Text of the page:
Historian Simon Schama returns to Harvard next week to speak on a subject in which he has established impressive credentials: bringing history to a popular audience.
Schama, who taught at Harvard from 1978 to 1993 and is now University Professor of History and of Art History at Columbia University, will deliver this year’s Tanner Lectures on Human Values, Feb. 7, 8, and 9. The title of the series is “Random Access Memory.” Lecture one is titled “The Past,” and lecture two, “The Future.” The lectures will be followed by a seminar in which Schama’s ideas will be debated and discussed.
Schama’s latest venture in history for nonspecialists is the 16-part BBC series “A History of Britain” and its print tie-in, “A History of Britain: At the Edge of the World, 3500 B.C.1603 A.D.” (Hyperion/Talk Mirimax, 2000). Schama has also done television programs based on his books “Landscape and Memory” (Alfred A. Knopf, 1995) and “Rembrandt’s Eyes” (Knopf, 1999).
“I’m going to talk about public history, history for lay people, which is a subject that has an extremely ancient tradition,” Schama said in a telephone interview. “However, in the last 100 years, it’s seldom been taken care of by academics.”
By public history, Schama means not only books aimed at a general audience, but films, television, radio, museum exhibitions, and Web sites as well. He is one of the few history professors to offer instruction in these areas.
At Columbia, Schama teaches a graduate course called “History Beyond the Academy.” In lieu of academic papers, students hand in film and radio scripts, textbook chapters, and proposals for trade books and museum exhibitions.
“For a final paper they write a 30-page story about a historical event. It all has to be true, but they’re not allowed to use footnotes,” Schama said.
He also teaches an undergraduate course called “Reading and Writing Narrative History,” in which students deal with such issues as how to create a historical voice.
In Schama’s second lecture, he plans to discuss public history from a practitioner’s point of view and will show excerpts from some of the television programs he has done.
“There’s no reason why historians shouldn’t do what they are already doing – be interviewed by filmmakers like Ken Burns and appear as talking heads, but it’s also possible with a modicum of training to make films yourself. I’ve become involved in all aspects of filmmaking, from writing scripts to editing and cinematography.”
Schama said that films are worth doing because they have the potential to reach and educate an enormous audience. His series on the history of Britain, for example, has had an audience of about 5 million each week, significant in a country of 50 million.
The extent of television’s influence was brought home to him when he conducted an online chat with viewers on the BBC Web site. The results surprised him.
“It’s been a very democratic experience. I got comments from everybody from students to retired brigadiers to 8-year-olds. It put me in contact with a very large learning community.”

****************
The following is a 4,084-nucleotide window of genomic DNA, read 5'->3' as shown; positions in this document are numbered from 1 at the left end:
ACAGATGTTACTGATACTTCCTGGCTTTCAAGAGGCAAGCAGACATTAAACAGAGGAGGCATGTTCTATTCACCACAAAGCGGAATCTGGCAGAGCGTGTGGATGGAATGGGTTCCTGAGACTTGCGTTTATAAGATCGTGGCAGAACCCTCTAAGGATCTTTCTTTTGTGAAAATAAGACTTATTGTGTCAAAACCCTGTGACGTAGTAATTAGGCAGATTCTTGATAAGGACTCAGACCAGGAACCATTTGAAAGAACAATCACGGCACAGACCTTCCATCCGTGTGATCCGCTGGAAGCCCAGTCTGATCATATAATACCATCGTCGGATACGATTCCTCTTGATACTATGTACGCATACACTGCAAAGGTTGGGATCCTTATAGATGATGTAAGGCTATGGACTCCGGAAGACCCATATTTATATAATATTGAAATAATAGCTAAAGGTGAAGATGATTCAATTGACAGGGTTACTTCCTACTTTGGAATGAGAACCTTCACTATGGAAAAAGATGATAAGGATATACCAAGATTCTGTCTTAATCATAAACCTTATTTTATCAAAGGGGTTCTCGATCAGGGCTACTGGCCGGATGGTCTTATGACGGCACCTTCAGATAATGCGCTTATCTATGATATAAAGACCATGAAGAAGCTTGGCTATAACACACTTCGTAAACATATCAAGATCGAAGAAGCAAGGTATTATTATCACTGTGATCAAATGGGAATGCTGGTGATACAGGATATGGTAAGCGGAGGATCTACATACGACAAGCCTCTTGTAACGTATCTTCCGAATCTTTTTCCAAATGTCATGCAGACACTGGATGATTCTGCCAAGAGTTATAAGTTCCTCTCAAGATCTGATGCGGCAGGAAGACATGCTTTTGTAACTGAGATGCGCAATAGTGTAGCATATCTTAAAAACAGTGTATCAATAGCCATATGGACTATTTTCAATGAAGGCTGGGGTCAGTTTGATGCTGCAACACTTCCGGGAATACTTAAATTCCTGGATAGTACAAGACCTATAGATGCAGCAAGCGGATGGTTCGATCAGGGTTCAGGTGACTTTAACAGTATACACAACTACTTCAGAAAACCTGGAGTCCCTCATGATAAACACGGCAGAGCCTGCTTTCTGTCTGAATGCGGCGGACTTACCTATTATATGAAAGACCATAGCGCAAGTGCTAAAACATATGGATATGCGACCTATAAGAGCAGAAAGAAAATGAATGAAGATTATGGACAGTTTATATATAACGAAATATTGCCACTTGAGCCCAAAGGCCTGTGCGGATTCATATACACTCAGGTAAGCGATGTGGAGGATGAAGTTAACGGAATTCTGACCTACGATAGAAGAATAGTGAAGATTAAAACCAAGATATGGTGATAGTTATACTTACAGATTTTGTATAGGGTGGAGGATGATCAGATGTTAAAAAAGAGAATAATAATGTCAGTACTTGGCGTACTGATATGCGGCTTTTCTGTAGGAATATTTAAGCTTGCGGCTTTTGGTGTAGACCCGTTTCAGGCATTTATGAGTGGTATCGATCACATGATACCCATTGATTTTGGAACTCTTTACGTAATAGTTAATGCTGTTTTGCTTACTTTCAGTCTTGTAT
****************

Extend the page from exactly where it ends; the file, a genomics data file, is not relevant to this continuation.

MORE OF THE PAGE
Asked what it was in his own background that motivated him to address a more general audience, Schama mentioned his experience as a student at Cambridge University.
“I had the dumb luck of having a collection of professors at Cambridge, all of whom had done journalism before going into academia.”
Schama said he remembered the first time he wrote an article for a popular magazine. “One of my professors, the historian J.H. Plumb, said, ‘This will be the hardest thing you’ve ever done’ – and it was.”
According to Schama, the art of telling an effective story is indeed difficult, but it is not, as some people assert, a skill one must be born with.
“Some people say you either have it or you don’t, but there are lots of things you can learn about storytelling.”
Schama’s books include: “Patriots and Liberators: Revolution in the Netherlands” (Knopf, 1977); “The Embarrassment of Riches: An Interpretation of Dutch Culture in the Golden Age” (Knopf, 1987); “Citizens: A Chronicle of the French Revolution” (Knopf, 1989); “Dead Certainties: Unwarranted Speculations” (Knopf, 1991); “Landscape and Memory” (Knopf, 1995); and “Rembrandt’s Eyes” (Knopf, 1999). From 1995 to 1998 he was art critic and cultural essayist for The New Yorker magazine.
Schama’s first two lectures will take place from 5 to 6:30 p.m. on Feb. 7 and 8 at Lowell Lecture Hall. On Friday from 10 a.m. to noon, Schama will participate in a seminar on the fifth floor Taubman Conference Center at the Kennedy School of Government. All events are free and open to the public.
The Tanner Lectures on Human Values is a nonprofit corporation administered at the University of Utah. It is funded by an endowment and other gifts received by the University of Utah from Obert Clark Tanner and Grace Adams Tanner.
At the request of a founding trustee of the Tanner Lectures on Human Values, these lectures are dedicated to the memory of Clarence Irving Lewis ’06, Ph.D. ’10, who served on the Faculty of Arts and Sciences from 1920 to 1953.
Administered jointly by the Office of the President and the University Center for Ethics and the Professions, the series is designed to advance scholarly and scientific learning in the field of human values, and the purpose embraces the entire range of moral, artistic, intellectual, and spiritual values, both individual and social.